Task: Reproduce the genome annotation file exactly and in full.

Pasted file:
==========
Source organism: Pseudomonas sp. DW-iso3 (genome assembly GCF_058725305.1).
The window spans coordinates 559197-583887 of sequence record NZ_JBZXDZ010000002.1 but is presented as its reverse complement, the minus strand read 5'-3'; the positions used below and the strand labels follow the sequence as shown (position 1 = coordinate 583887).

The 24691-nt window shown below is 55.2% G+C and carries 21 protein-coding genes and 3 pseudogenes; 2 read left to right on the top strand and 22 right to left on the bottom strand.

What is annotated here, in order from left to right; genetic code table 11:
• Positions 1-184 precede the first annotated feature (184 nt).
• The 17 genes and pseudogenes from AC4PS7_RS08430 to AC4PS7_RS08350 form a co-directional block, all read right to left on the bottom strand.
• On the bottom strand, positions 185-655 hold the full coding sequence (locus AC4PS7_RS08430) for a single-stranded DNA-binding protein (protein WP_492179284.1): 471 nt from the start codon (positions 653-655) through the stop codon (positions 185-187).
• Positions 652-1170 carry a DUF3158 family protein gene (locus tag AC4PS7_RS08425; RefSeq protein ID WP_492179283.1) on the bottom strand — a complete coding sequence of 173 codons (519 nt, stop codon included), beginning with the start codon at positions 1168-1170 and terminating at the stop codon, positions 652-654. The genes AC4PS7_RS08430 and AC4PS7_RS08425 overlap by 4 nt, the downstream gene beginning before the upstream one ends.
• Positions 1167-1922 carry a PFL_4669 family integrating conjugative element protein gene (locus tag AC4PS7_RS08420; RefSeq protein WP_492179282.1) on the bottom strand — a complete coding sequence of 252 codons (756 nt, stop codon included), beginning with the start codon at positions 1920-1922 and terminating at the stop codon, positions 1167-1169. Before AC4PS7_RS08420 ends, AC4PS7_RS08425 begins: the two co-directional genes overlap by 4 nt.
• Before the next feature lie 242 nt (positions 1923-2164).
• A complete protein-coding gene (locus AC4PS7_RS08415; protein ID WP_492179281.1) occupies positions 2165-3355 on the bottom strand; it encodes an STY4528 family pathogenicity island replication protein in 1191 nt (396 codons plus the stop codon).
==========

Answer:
Source organism: Pseudomonas sp. DW-iso3 (genome assembly GCF_058725305.1).
The window spans coordinates 559197-583887 of sequence record NZ_JBZXDZ010000002.1 but is presented as its reverse complement, the minus strand read 5'-3'; the positions used below and the strand labels follow the sequence as shown (position 1 = coordinate 583887).

The 24691-nt window shown below is 55.2% G+C and carries 21 protein-coding genes and 3 pseudogenes; 2 read left to right on the top strand and 22 right to left on the bottom strand.

What is annotated here, in order from left to right; genetic code table 11:
• Positions 1-184 precede the first annotated feature (184 nt).
• The 17 genes and pseudogenes from AC4PS7_RS08430 to AC4PS7_RS08350 form a co-directional block, all read right to left on the bottom strand.
• On the bottom strand, positions 185-655 hold the full coding sequence (locus AC4PS7_RS08430) for a single-stranded DNA-binding protein (protein WP_492179284.1): 471 nt from the start codon (positions 653-655) through the stop codon (positions 185-187).
• Positions 652-1170 carry a DUF3158 family protein gene (locus tag AC4PS7_RS08425; RefSeq protein ID WP_492179283.1) on the bottom strand — a complete coding sequence of 173 codons (519 nt, stop codon included), beginning with the start codon at positions 1168-1170 and terminating at the stop codon, positions 652-654. The genes AC4PS7_RS08430 and AC4PS7_RS08425 overlap by 4 nt, the downstream gene beginning before the upstream one ends.
• Positions 1167-1922 carry a PFL_4669 family integrating conjugative element protein gene (locus tag AC4PS7_RS08420; RefSeq protein WP_492179282.1) on the bottom strand — a complete coding sequence of 252 codons (756 nt, stop codon included), beginning with the start codon at positions 1920-1922 and terminating at the stop codon, positions 1167-1169. Before AC4PS7_RS08420 ends, AC4PS7_RS08425 begins: the two co-directional genes overlap by 4 nt.
• Before the next feature lie 242 nt (positions 1923-2164).
• A complete protein-coding gene (locus AC4PS7_RS08415; protein ID WP_492179281.1) occupies positions 2165-3355 on the bottom strand; it encodes an STY4528 family pathogenicity island replication protein in 1191 nt (396 codons plus the stop codon).